Features of infusion chemotherapy with first-line drugs in patients with tuberculous meningitis and HIV
Objective. To investigate the effectiveness of first-line intravenous drugs (isoniazid and ethambutol) in patients with tuberculous meningitis and HIV during the intensive phase of chemotherapy.
Materials and methods. 54 patients with newly diagnosed infiltrative pulmonary tuberculosis, tuberculous meningitis, and HIV were included in this study. The presence of Mycobacterium tuberculosis in sputum was observed in all patients. Group 1 consisted of 23 patients receiving ethambutol and isoniazid intravenously, and rifampicin and pyrazinamide were administered orally. Group 2 consisted of 31 patients treated with first-line oral anti-tuberculosis drugs. Serum isoniazid and ethambutol concentrations were determined by chromatographic method.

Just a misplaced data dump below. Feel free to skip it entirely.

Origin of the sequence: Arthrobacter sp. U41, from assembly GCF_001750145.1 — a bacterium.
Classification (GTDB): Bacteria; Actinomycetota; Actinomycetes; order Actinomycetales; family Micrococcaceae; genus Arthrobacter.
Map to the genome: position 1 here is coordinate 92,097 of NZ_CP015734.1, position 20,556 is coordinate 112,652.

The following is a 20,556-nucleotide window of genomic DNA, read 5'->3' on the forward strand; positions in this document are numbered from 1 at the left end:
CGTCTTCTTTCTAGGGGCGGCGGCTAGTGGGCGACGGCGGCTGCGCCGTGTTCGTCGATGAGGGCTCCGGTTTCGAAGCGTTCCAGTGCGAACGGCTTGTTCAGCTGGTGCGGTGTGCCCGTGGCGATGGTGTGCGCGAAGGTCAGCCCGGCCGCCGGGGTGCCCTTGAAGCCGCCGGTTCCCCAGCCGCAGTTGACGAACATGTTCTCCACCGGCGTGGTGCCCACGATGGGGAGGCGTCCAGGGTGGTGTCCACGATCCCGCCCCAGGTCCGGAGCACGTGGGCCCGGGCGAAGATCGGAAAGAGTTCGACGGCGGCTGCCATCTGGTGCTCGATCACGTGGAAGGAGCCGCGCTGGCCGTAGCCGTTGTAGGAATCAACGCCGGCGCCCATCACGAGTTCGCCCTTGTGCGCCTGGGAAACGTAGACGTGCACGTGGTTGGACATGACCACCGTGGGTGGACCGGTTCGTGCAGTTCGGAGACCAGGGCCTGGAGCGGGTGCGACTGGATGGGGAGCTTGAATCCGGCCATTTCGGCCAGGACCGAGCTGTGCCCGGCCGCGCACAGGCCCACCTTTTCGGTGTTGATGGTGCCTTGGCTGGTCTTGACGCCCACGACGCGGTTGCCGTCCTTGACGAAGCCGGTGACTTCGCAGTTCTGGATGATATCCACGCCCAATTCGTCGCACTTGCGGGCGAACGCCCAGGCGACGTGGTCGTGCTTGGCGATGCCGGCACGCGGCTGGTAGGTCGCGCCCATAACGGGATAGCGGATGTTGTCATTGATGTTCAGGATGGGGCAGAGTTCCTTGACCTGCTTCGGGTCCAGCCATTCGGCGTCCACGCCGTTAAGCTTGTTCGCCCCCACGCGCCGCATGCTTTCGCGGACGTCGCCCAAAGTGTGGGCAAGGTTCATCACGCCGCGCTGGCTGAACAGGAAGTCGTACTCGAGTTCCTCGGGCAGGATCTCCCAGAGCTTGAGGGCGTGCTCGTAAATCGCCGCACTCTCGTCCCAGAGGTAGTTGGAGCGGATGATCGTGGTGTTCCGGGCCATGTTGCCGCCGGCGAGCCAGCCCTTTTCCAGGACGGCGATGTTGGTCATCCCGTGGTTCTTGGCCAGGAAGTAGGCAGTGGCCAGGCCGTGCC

Results. There was a greater improvement in clinical symptoms and radiographic evidence in patients receiving intravenous isoniazid and ethambutol compared with group 2. Positivity of sputum Mycobacterium tuberculosis was observed during the second month of treatment in 25.0 % of patients in group 1 and 76.1 % of patients in the control group (p=0.003). In addition, 9 (39.1 %) patients died before 6 months when isoniazid and ethambutol were administered intravenously compared with 22 (70.9 %) in group 2 (p=0.023).
Conclusions. In tuberculous meningitis and HIV, intravenous treatment with isoniazid and ethambutol was more effective than oral treatment for 2 months of intensive treatment in the form of faster sputum conversion, clinical improvement, and higher mean concentrations of isoniazid and ethambut blood. In addition, mortality was lower with intravenous isoniazid and ethambutol compared with oral treatment.
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